If that person asks whether there will ever be any negative consequences to not having the original, there is no clear answer. It is possible that a title company or a bank or a broker will some day ask to inspect the original, but it is also possible that this will not occur. If the person who has lost the original of his or her trust wants to guarantee that there will be no future problems, he or she could ask his or her attorney to prepare a new trust and to assist the person in re-titling the assets from the name of the old trust to the name of the new trust.

If the person asks whether this new project is absolutely necessary, the answer is no. But the answer is no because it is not clear whether or not a future problem will occur because the original trust document has been lost. The real question is whether or not the person feels it is worth it to pay to create a new trust in this situation. Each person needs to decide that for himself or for herself.

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New IRS ruling where surviving spouse forgot to timely file the deceased spouse’s federal estate tax return and thereby failed to make portability election

When one spouse dies on or after January 1, 2011, his or her federal estate tax exemption can be transferred to the surviving spouse if the surviving spouse files a timely form 706 federal estate tax return for the first-spouse-to-die. Under certain conditions, based on Rev Rul 2014-18 which the IRS issued on January 27, 2014, a late-filed 706 will be considered as if it were timely filed, ie it will be treated as effective for purposes of making the portability election. Those conditions are:

1. The first-spouse-to-die was a U.S. citizen or resident
2. The first-spouse-to-die died in 2011, 2012 or 2013
3. A form 706 was not previously filed for the first-spouse-to-die
4. A form 706 was not required to be filed for the first-spouse-to-die because the estate of the first-spouse-to-die was not large enough to require it being filed.
5. The form 706 for the first-spouse-to-die must be filed no later than December 31, 2014
6. The form 706 for the first-spouse-to-die must state at the top of page one: Filed Pursuant to Revenue Procedure 2014-18 to elect portability under Section 2010(c)(5)(A)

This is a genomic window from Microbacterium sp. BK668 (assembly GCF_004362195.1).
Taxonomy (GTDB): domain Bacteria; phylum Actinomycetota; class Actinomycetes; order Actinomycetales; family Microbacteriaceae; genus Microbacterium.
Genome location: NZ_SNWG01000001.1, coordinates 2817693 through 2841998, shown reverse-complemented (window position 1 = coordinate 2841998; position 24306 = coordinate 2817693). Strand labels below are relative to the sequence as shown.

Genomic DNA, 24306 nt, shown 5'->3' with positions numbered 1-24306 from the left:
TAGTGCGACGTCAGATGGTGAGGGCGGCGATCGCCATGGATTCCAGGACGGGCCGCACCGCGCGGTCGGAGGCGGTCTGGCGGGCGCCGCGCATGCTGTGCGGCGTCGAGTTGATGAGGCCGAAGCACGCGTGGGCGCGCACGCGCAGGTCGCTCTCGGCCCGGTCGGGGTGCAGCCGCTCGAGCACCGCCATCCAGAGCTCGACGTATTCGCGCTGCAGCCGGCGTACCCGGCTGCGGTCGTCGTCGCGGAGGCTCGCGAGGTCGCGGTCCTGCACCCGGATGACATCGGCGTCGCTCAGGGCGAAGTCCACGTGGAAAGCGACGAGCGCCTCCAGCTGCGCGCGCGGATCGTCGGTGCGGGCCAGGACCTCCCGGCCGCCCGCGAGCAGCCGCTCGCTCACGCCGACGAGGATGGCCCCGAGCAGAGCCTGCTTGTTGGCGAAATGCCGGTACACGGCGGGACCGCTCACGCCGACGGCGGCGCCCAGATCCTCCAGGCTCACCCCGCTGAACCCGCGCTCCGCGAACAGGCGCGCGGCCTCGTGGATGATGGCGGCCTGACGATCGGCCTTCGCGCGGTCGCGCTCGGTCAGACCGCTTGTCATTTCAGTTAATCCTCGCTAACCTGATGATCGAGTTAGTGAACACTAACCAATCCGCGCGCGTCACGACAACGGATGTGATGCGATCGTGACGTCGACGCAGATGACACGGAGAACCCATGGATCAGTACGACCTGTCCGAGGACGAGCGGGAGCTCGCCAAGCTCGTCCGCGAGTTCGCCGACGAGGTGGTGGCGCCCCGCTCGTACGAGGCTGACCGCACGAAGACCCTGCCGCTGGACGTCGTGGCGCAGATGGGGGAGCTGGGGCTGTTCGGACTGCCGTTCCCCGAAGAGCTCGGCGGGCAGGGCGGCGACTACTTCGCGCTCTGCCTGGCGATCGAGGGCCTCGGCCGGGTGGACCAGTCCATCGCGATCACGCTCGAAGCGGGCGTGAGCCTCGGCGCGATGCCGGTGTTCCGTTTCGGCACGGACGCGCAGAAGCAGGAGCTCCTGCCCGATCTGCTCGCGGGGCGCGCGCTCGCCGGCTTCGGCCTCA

7. The filer of form 706 is the executor of the estate of the first-spouse to die.

If you are a surviving spouse, or if you know of a surviving spouse who finds himself or herself in this position, it is critical that this opportunity be taken advantage of. Stated differently, if the above conditions all exist, the surviving spouse needs to file the first-spouse-to-die’s estate tax return form 706 no later than December 31, 2014 with the required statement on the top of page one in order to transfer the first-spouse-to-die’s estate tax exemption to the surviving spouse.

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Is there a need to save estate tax?

For persons dying in 2014, the estate tax exemption is $5,340,000. If the surviving spouse files a timely estate tax return for the first-spouse-to-die, the first-spouse-to-die’s exemption can be added to the surviving spouse’s exemption. This is called portability. Unless the current exemptions are reduced, and there is no longer a sunset date at which they will expire, the assets of most people will not be subject to the federal estate tax at their deaths. President Obama has put forward a proposal which would reduce the exemption to $3,500,000, but at this time there are not enough favorable votes in Congress to pass this proposed legislation. It is important for people to monitor future changes in the law that Congress might choose to enact.

In 2014 the annual free gift is $14,000 per donor per donee. Many people make gifts to family members either out of love or to help meet a need of the donee. But if the only reason for making the gift is to save estate taxes, donors need to consider whether or not their assets are likely to be subject to estate taxes based on the current rules discussed above.  Further, there are advanced techniques to reduce estate taxes such as family limited partnerships, grantor retained annuity trusts, sales to defective grantor trusts, and qualified personal residence trusts. In determining whether or not these advanced techniques are worth considering, donors again need to consider whether or not their assets are likely to be subject to estate taxes.